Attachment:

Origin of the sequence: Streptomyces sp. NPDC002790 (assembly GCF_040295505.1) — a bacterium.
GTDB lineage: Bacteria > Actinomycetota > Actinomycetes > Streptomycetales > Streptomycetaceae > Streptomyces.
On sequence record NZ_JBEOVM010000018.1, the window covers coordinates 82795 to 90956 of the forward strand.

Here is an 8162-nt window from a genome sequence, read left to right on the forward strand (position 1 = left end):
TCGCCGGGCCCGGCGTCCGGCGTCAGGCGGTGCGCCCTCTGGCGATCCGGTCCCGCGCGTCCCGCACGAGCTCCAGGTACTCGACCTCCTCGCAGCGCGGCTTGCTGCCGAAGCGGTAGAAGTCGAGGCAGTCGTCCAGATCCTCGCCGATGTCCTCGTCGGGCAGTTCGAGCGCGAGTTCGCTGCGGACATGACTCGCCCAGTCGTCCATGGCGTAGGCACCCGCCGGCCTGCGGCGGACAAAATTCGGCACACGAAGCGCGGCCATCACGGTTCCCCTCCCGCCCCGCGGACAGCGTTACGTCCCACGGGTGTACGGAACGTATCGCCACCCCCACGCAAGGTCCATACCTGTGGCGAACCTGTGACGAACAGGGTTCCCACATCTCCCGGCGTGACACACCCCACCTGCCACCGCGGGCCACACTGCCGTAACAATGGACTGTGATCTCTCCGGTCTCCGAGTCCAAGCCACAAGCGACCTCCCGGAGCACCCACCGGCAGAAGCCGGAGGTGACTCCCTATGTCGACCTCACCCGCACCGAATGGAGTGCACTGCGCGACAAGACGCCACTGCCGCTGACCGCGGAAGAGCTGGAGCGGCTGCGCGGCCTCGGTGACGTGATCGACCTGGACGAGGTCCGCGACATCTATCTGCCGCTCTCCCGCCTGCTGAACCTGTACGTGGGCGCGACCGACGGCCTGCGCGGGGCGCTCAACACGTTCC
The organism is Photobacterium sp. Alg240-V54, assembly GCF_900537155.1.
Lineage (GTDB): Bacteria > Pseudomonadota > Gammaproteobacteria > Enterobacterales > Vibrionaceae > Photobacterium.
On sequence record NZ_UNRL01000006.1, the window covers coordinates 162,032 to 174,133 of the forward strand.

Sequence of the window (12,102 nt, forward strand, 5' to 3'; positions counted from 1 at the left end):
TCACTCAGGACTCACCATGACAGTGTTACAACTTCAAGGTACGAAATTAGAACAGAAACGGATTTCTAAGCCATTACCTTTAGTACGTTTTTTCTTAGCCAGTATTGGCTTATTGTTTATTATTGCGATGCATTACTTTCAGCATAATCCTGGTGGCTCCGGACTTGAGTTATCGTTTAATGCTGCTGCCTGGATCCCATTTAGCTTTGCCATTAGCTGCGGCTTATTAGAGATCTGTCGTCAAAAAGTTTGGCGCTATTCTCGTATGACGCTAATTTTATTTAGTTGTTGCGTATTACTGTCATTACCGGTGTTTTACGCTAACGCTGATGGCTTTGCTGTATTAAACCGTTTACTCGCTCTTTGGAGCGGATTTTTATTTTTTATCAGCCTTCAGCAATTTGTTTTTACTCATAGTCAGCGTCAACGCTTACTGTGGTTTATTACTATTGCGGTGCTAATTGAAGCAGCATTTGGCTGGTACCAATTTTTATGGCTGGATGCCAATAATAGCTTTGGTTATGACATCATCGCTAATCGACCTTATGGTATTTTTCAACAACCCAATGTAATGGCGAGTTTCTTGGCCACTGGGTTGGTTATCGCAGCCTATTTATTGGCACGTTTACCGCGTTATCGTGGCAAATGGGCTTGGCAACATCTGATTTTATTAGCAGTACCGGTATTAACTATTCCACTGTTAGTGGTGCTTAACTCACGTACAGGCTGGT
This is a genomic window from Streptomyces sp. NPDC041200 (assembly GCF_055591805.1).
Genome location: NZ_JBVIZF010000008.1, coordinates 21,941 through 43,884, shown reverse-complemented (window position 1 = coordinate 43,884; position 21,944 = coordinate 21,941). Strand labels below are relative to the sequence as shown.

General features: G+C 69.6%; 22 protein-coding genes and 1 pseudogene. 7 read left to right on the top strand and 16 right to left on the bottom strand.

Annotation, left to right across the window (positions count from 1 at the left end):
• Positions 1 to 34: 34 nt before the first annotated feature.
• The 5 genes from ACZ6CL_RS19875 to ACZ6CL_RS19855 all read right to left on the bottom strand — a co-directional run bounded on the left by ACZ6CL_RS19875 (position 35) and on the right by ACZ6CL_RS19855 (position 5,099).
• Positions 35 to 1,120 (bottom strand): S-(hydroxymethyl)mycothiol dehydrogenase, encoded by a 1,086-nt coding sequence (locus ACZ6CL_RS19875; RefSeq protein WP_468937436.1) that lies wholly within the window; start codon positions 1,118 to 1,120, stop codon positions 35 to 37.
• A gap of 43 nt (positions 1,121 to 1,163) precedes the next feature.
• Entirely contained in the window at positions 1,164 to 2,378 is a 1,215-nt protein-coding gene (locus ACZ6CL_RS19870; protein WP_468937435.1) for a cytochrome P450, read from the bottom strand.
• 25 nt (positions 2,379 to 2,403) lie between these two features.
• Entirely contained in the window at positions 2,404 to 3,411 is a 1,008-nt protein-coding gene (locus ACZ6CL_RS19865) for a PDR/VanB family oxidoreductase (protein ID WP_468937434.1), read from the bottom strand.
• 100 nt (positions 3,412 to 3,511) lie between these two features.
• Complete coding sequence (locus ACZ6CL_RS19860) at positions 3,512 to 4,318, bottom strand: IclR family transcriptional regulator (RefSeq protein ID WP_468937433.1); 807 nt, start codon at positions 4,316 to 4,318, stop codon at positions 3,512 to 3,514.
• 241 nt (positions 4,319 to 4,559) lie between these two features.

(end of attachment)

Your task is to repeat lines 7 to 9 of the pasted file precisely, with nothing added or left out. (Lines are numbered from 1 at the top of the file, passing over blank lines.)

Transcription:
Lineage (GTDB): Bacteria > Pseudomonadota > Gammaproteobacteria > Enterobacterales > Vibrionaceae > Photobacterium.
On sequence record NZ_UNRL01000006.1, the window covers coordinates 162,032 to 174,133 of the forward strand.

Sequence of the window (12,102 nt, forward strand, 5' to 3'; positions counted from 1 at the left end):